Things have certainly changed A LOT since we started Blink Image. In the very early days - when we were still using 486-based computers - we were extremely limited by the power of our machines. Rendering reflections, transparency, global illumination, realistic cars or high polygon plants was next to impossible. We had to 'cheat' quite a bit (a 'dome of lights' to simulate GI was one of our cheats)!
As machines have become more powerful, we can push things upwards several notches. Now GI is almost the standard. Soft reflections can be added where necessary. Displacement can add subtle details that enhance realism. High polygon models, such as trees and other plants, can be added to our scenes without too much concern.
Does all this power yield faster/better results? That's a difficult question to answer. In terms of speed, yes, we could turn things around quicker. However, the knowledge that we have this extra power means that we often add more detail than ever before, offsetting some of that speed advantage. Every project is a balance of course.
A recently completed project, for example, was comprised of a number of different 'Cotswold-style' buildings that we had to design, model and render. To convey the charm and character of this sort of vernacular meant that we needed to really focus on the roofs which were all to be of stone/slate construction with randomly sized tiles that shrink in size as they near their respective ridge line. Quite a challenge. If we had modelled each tile as a simple extruded square piece of geometry (6x sides/6x polygons), the result would have been very clean and modern. We therefore needed to break up a selection of tiles and break up their silhouette - stone roof tiles are not perfect.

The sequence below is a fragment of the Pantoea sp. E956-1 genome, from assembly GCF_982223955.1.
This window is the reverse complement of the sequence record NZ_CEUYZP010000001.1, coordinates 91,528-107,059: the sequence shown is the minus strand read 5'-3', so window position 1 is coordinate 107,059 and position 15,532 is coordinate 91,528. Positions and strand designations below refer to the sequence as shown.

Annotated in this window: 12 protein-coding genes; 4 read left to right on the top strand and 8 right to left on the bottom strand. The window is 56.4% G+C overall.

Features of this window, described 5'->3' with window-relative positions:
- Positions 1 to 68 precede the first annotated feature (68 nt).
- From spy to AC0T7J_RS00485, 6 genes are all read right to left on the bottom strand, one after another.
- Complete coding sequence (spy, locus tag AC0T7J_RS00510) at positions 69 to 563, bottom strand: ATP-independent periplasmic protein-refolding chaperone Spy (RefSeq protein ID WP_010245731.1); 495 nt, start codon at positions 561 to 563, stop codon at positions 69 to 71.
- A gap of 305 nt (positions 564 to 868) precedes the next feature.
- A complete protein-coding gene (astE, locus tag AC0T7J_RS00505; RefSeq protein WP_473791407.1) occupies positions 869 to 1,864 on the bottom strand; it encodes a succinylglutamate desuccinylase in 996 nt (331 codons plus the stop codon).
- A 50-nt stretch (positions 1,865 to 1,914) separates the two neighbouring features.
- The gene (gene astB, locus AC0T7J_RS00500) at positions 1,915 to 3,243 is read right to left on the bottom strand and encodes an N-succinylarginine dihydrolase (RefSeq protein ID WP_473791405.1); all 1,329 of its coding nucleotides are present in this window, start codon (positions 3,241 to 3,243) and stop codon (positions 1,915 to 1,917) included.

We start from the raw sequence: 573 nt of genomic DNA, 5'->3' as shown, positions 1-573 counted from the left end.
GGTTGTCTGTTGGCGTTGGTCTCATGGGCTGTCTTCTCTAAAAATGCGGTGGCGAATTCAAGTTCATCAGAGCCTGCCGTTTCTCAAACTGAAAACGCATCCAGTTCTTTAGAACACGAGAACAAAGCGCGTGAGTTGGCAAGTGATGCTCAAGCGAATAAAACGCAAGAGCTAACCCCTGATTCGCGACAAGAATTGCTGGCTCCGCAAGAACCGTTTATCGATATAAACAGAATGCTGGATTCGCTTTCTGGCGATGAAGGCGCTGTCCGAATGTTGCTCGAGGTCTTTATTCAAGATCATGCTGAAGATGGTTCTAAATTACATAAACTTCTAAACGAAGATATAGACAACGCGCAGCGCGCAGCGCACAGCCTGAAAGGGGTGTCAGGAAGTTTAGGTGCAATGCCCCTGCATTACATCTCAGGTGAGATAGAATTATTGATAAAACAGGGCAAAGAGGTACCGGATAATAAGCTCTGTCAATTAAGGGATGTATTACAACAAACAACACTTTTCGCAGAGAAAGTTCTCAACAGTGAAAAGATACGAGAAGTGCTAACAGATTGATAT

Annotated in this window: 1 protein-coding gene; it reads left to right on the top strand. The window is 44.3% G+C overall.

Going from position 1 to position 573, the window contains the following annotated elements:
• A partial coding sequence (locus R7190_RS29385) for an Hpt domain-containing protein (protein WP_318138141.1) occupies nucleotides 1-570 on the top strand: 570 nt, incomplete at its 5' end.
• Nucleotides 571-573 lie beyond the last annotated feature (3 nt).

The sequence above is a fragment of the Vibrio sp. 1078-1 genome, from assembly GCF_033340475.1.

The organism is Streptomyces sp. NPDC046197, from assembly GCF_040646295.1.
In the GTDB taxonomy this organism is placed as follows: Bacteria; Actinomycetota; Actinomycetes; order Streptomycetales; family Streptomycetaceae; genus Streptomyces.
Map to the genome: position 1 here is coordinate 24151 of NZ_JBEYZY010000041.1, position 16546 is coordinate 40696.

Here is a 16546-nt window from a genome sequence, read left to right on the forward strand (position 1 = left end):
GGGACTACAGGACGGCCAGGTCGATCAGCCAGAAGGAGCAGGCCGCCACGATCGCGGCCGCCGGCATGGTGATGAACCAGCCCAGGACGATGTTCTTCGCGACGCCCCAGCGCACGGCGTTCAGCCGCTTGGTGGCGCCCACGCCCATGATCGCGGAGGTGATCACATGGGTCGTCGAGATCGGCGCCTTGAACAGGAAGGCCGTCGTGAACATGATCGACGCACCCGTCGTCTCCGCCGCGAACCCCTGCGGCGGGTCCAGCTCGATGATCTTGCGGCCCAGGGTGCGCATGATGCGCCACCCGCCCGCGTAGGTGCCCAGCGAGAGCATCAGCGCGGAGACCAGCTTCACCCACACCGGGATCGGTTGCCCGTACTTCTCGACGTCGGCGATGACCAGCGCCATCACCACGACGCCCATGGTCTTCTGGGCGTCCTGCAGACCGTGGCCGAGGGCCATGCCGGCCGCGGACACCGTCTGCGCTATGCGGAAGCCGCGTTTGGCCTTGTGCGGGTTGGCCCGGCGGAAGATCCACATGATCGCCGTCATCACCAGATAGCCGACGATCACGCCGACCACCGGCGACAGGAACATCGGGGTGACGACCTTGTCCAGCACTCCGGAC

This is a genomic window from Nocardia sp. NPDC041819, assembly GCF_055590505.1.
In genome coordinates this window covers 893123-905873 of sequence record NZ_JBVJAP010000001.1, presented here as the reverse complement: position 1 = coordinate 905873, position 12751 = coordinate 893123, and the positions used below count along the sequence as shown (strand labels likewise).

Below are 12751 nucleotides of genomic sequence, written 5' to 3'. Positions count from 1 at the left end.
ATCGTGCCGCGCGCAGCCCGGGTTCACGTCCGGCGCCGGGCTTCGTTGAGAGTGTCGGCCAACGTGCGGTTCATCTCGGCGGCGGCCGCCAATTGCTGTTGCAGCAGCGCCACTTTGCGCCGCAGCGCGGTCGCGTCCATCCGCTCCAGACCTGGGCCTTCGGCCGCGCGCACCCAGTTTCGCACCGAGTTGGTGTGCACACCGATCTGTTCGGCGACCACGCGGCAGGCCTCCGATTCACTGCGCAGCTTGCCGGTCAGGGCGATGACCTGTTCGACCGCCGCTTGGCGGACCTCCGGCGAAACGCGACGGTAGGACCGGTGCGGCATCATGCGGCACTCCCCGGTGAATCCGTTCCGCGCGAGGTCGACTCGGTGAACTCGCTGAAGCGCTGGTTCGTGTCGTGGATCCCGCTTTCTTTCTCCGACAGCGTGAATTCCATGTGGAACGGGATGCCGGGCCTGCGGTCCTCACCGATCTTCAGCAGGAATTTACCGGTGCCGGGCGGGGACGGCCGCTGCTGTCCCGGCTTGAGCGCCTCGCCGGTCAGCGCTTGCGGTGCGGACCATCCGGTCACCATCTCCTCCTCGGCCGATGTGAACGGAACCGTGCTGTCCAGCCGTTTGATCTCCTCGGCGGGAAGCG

Scaling this out to the multiple buildings that featured in the development created a 3D file of over 72 billion polygons! This was - I think - a new record for Blink Image. Our machines were still able to handle the files, though we did perform some optimisations to make things work a bit more fluidly!
72 billion polygons. That's quite a lot.